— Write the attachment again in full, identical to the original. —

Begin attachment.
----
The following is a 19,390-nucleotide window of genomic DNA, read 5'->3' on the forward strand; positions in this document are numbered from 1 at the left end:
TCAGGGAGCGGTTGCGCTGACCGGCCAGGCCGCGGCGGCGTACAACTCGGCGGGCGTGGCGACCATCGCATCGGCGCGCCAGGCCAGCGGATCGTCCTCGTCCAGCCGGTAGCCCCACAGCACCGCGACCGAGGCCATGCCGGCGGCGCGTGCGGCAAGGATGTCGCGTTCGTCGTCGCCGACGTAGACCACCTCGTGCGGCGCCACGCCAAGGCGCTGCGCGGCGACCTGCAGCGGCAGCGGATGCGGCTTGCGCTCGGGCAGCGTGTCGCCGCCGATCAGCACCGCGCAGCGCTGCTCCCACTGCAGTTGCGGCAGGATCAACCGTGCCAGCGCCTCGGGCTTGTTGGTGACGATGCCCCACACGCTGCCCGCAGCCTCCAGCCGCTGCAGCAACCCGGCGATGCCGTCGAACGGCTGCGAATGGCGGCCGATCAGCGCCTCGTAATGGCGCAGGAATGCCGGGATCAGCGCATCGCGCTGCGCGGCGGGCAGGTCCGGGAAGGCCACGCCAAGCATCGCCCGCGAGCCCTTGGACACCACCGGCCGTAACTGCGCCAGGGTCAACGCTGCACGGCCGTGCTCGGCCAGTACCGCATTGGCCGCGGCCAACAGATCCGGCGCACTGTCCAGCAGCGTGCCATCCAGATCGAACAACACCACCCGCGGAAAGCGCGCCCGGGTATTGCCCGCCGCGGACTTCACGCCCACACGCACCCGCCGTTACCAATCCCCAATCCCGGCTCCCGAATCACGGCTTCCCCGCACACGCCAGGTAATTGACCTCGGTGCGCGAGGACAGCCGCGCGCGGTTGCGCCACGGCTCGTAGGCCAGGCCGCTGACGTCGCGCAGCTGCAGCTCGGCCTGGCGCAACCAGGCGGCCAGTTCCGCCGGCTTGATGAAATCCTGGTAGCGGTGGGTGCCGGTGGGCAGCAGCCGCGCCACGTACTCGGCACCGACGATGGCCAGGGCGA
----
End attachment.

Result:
The following is a 19,390-nucleotide window of genomic DNA, read 5'->3' on the forward strand; positions in this document are numbered from 1 at the left end:
TCAGGGAGCGGTTGCGCTGACCGGCCAGGCCGCGGCGGCGTACAACTCGGCGGGCGTGGCGACCATCGCATCGGCGCGCCAGGCCAGCGGATCGTCCTCGTCCAGCCGGTAGCCCCACAGCACCGCGACCGAGGCCATGCCGGCGGCGCGTGCGGCAAGGATGTCGCGTTCGTCGTCGCCGACGTAGACCACCTCGTGCGGCGCCACGCCAAGGCGCTGCGCGGCGACCTGCAGCGGCAGCGGATGCGGCTTGCGCTCGGGCAGCGTGTCGCCGCCGATCAGCACCGCGCAGCGCTGCTCCCACTGCAGTTGCGGCAGGATCAACCGTGCCAGCGCCTCGGGCTTGTTGGTGACGATGCCCCACACGCTGCCCGCAGCCTCCAGCCGCTGCAGCAACCCGGCGATGCCGTCGAACGGCTGCGAATGGCGGCCGATCAGCGCCTCGTAATGGCGCAGGAATGCCGGGATCAGCGCATCGCGCTGCGCGGCGGGCAGGTCCGGGAAGGCCACGCCAAGCATCGCCCGCGAGCCCTTGGACACCACCGGCCGTAACTGCGCCAGGGTCAACGCTGCACGGCCGTGCTCGGCCAGTACCGCATTGGCCGCGGCCAACAGATCCGGCGCACTGTCCAGCAGCGTGCCATCCAGATCGAACAACACCACCCGCGGAAAGCGCGCCCGGGTATTGCCCGCCGCGGACTTCACGCCCACACGCACCCGCCGTTACCAATCCCCAATCCCGGCTCCCGAATCACGGCTTCCCCGCACACGCCAGGTAATTGACCTCGGTGCGCGAGGACAGCCGCGCGCGGTTGCGCCACGGCTCGTAGGCCAGGCCGCTGACGTCGCGCAGCTGCAGCTCGGCCTGGCGCAACCAGGCGGCCAGTTCCGCCGGCTTGATGAAATCCTGGTAGCGGTGGGTGCCGGTGGGCAGCAGCCGCGCCACGTACTCGGCACCGACGATGGCCAGGGCGA